Young’s (One Apple Tasted, 2008, etc.) novel traces an English family over 80 years and four generations, focusing mainly on its women’s tangled experiences of family life and motherhood.
After a prologue set in 1987, in which a teenage girl named Damson is raped in India, the novel begins in 1938 with 17-year-old Sarah, Damson’s grandmother. Energetic and determined, Sarah becomes a nurse, serving in France in World War II, and she and her husband, a doctor, later have a daughter, Melissa. In 1966, at the age of 18, Melissa meets Lord Mount-Hey, nicknamed “Munty.” The son of a greengrocer, Munty unexpectedly inherited his title at 13. He and Melissa marry and move into the dilapidated Castle Hey. Always subject to “glooms” and “giddy episodes,” Melissa becomes seriously troubled after the birth of her daughter, Damson, in 1968. Motherless since babyhood, Damson grows up independent and strong-minded; before starting medical school, she decides to take the aforementioned trip to India. She becomes pregnant as a result of the rape and decides to give the girl up for adoption. She later becomes a doctor, and 20 years later, she sees her daughter again—accidentally pregnant and asking Damson to take her baby. Damson’s decision results in the unraveling of many repressed family truths. Young shows a finely calibrated understanding of English class and gender differences and has a good sense of time and place. For example, when Munty first arrives at school after gaining his inheritance, he’s uneasy about fitting in, but his tuck hamper, bulging with food, erases all social boundaries: “His new friends seemed ravenous….Born just before or during the war, none of them had ever known anything other than rationing.” The book also effectively emphasizes the bonds, traps, and pleasures of motherhood. Sex itself seldom appeals, however, even to contemporary characters. Most seem to think of the act as something one does only to make babies and please men; a lack of it, therefore, isn’t seen as a loss. Damson, for example, avoids relationships after her rape, but “her subconscious nursery door was wide open and phantom babies streamed into her dreams.” That said, some plot elements are a bit too pat, as when Damson returns to India and confronts her rapist.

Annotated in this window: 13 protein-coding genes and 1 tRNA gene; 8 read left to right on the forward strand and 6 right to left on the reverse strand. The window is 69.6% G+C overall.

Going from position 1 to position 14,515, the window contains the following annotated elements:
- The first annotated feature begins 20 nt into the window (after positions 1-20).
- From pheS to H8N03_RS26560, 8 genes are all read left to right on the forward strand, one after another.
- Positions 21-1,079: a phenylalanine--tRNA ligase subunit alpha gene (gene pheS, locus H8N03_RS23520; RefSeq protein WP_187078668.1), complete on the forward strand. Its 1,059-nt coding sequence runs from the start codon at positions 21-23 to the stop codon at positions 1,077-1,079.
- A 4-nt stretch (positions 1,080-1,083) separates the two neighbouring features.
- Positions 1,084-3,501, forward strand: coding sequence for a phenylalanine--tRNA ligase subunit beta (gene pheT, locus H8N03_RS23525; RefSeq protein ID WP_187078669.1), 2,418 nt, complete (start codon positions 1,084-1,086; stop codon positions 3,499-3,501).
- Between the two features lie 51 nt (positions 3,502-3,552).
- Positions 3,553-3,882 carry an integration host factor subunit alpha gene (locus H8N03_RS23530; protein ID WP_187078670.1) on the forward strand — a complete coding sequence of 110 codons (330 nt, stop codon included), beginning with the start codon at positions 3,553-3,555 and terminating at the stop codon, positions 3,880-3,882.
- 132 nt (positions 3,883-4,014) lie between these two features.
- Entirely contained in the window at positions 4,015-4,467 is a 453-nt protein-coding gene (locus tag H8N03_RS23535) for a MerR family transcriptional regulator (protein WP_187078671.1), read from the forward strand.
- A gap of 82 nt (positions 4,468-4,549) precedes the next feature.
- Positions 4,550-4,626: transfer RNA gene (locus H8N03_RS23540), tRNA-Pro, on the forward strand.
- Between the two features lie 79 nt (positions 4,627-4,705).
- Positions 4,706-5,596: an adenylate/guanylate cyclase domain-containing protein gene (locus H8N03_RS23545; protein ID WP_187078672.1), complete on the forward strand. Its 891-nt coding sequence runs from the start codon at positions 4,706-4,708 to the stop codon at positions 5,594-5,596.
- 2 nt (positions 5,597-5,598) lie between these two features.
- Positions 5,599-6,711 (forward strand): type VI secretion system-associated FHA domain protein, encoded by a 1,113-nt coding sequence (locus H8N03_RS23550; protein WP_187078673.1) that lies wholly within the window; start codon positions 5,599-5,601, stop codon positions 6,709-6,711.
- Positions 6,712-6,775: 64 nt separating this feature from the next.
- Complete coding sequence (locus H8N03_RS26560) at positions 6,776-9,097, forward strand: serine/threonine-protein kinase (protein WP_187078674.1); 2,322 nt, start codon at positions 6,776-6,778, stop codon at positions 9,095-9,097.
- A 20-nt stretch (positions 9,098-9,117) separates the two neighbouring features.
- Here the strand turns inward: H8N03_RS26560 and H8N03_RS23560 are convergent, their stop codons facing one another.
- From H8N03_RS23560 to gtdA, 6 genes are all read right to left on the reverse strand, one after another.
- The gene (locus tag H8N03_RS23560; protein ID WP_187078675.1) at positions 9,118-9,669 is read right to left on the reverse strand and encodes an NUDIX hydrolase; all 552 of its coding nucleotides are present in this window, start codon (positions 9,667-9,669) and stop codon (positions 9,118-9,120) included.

A well-written historical novel that will entertain readers with its sharp, insightful observations.